In Chidambaram, the men and women are always trying to find their place in their surroundings. The men either try to capture images of the beauty that the hills and flowers have to offer, or use it as a means of revenue and income. The women have a more romantic inclination — enamoured by its colourful roses that bloom only for a day. Still, that one day is to be spend in truly appreciating its unmatched beauty. Nature in Chidambaram is akin to Eden, untouched and pure, dreamlike and sublime. When a woman tries to express how beautiful the flowers looked, the man only says she shouldn’t be there. Some parts are to be left untouched. Among nature’s purity and abundance is humankind, trying to salvage in some way or other.
Adapted from CV Shriraman’s short story, Chidambaram tells a tightly wound, contextually precise tale set in the Nilgiris. Yet, with the primary focus mainly on three character-actors, the late Malayalam director G. Aravindan turns it into a mirror for larger questions of guilt, corruption and salvation. Muniyadi (Sreenivasan) works as a residential labour in the farm, feeding the cows, taking care of the fields. He works for Shankaran (Bharath Gopi), who is the estate manager and amateur photographer. The master-slave dynamic is in perfect harmony, as set up in the scene where Muniyadi sits on the floor and sings praises of his master. He can even give his life for him. Only when Muniyadi brings a wife (Smita Patil as Shivagami) that the order is shaken by gusts of desire and lust.
Released in 1985, Chidambaram is perhaps the director’s most detached and non-surreal work. There are no thematic and tonal shifts here, rather the scenes have a deciphering sense of composition. Cinematographer Shaji N. Karun (who would himself turn into a director in the later years) fills each frame in Chidambaram with a symmetrical, almost rational sense of form and structure. Notice how the dialogues are never given prominence in scenes involving household chores, where the characters carry on with their daily routine in casual abandon. There’s a beautiful sequence when Shivagami arrives at Muniyadi’s house, and the camera lingers quietly on the way she dusts off the corridor, makes tea, and washes the utensils afterwards. She makes the new place her home, and adjusts to its sights and sounds — walking around the long stretches of fields, basking in the smell of the roses. Her life-force represents the fertility of nature around her, which also makes way for inevitable corruption that is filled in every element of nature.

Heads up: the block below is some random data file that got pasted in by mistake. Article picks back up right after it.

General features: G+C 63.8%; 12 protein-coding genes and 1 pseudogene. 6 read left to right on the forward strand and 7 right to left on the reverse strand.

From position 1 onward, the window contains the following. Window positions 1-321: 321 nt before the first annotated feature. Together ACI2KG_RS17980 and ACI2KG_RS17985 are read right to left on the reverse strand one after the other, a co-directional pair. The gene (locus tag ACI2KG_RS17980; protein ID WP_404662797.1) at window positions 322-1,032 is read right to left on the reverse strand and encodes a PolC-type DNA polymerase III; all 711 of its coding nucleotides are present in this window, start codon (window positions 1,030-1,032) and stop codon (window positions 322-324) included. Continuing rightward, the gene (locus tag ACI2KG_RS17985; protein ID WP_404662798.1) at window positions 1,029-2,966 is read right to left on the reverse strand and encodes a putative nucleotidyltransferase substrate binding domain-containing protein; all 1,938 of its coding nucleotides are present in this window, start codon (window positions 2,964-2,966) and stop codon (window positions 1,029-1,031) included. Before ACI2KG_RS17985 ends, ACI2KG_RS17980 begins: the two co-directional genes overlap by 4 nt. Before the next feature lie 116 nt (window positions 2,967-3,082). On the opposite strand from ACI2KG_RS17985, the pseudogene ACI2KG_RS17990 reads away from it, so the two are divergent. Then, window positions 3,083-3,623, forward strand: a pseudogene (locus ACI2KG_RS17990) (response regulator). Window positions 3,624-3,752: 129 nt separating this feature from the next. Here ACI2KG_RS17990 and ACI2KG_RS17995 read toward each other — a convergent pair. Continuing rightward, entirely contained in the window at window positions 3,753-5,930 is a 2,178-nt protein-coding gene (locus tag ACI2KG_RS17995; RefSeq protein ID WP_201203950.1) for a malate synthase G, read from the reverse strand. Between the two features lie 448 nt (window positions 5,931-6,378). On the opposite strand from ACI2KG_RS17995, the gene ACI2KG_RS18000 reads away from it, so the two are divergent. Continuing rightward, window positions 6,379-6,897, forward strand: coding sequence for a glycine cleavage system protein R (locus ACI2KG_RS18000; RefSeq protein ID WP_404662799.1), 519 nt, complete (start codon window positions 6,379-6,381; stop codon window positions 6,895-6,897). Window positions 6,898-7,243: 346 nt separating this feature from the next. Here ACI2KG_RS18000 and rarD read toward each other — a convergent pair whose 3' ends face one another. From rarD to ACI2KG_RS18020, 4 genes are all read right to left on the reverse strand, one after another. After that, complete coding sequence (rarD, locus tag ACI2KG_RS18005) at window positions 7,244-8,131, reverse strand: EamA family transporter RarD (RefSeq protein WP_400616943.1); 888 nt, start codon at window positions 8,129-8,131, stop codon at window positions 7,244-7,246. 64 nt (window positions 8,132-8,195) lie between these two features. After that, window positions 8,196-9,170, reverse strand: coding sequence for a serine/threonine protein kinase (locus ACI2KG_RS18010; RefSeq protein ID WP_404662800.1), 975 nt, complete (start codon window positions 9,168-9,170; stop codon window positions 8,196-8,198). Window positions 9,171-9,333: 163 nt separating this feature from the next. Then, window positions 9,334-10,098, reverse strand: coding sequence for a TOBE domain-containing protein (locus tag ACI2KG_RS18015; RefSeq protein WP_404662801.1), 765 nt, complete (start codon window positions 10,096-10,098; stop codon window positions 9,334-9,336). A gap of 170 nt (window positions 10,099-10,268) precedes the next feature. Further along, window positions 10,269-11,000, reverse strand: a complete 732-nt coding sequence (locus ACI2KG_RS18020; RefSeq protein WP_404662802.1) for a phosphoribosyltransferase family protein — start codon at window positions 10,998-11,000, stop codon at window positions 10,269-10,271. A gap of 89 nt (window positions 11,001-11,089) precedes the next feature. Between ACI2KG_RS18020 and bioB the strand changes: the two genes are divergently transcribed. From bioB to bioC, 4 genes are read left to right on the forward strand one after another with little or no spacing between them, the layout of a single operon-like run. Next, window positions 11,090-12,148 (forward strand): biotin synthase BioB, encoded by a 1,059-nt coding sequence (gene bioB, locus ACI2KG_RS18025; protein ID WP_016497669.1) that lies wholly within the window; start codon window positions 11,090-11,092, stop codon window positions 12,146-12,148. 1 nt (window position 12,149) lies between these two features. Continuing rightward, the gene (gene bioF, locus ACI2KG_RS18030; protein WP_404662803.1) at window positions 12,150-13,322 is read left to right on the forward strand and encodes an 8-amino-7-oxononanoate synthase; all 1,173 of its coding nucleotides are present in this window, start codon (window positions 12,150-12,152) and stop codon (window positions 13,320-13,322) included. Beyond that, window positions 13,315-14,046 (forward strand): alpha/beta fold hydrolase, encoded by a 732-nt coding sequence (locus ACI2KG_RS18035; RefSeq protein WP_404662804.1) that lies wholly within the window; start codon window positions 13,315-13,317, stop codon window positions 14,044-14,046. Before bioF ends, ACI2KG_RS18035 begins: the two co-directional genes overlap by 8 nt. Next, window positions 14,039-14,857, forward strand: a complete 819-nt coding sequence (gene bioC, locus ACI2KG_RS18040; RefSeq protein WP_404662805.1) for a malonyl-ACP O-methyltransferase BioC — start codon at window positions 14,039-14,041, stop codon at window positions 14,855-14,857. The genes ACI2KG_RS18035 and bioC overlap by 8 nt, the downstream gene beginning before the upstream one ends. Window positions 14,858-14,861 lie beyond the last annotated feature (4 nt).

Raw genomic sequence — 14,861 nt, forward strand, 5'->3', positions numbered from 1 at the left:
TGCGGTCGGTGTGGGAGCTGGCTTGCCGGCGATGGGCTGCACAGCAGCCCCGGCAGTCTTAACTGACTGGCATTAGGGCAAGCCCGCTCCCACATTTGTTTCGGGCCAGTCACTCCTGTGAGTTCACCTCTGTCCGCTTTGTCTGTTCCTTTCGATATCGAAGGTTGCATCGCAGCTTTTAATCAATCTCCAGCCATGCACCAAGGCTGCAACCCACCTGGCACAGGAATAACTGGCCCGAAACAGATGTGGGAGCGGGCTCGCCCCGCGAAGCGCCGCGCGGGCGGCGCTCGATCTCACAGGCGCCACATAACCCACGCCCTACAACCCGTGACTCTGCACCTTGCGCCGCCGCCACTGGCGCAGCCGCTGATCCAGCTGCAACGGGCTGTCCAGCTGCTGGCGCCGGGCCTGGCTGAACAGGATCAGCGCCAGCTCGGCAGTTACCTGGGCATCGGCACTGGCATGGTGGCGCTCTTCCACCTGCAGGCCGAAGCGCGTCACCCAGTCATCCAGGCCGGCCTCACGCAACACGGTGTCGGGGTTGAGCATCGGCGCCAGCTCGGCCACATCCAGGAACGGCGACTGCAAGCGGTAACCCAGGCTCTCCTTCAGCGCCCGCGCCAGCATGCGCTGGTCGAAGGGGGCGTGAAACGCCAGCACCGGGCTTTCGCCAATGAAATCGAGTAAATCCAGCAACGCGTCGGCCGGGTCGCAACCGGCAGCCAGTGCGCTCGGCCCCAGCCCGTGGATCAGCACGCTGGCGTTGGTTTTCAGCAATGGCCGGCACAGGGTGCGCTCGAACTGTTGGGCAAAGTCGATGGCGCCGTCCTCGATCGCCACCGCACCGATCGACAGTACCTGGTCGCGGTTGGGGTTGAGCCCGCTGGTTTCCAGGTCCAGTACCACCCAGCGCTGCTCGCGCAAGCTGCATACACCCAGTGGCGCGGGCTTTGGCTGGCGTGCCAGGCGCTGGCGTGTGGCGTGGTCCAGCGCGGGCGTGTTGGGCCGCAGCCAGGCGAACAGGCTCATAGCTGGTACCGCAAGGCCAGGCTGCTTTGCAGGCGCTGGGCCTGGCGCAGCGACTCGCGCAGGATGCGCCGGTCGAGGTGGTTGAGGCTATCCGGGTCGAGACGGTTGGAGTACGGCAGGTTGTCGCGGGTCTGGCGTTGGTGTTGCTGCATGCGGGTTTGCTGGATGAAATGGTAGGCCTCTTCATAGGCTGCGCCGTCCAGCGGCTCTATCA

This is where Shankaran first spots her, walking down the streets. The next time, she runs away fearing a confrontation. Eventually, they form a bond— she gives a letter to him, where he helps in writing the address of her hometown in Tamil. Yet as their mutual admiration grows, the scenes grow shorter and the shifts, more vehement. Chidambaram allows the doomed affair to play out behind the screen, yet its shadow lingers quietly on the closeups. By the time the next long sequence arrives, the tragedy has occurred. In a long eight-minute sequence, we see Shankaran in the same spot in his room, this time without Muniyadi. His silence, claustrophobic and oppressive, fills the screen. Is there any escape? How can he redeem himself?
Chidambaram then spans out in the climax to reveal the last time the characters meet again. It occurs in the titular temple, where the camera locates a lost and desparate Shankaran chasing salvation from his past deeds. The deliberate open-endedness gives way for a deceptively modernist take on the spiritually numbing human existence, from where there is no escape or resolve. Chidambaram holds that haunting, anguished look at the mysteries of the human existence; what defines us, who we are in relation to each other. In its wordless, visually astute cinematic language, Aravindan leaves the viewer wanting more.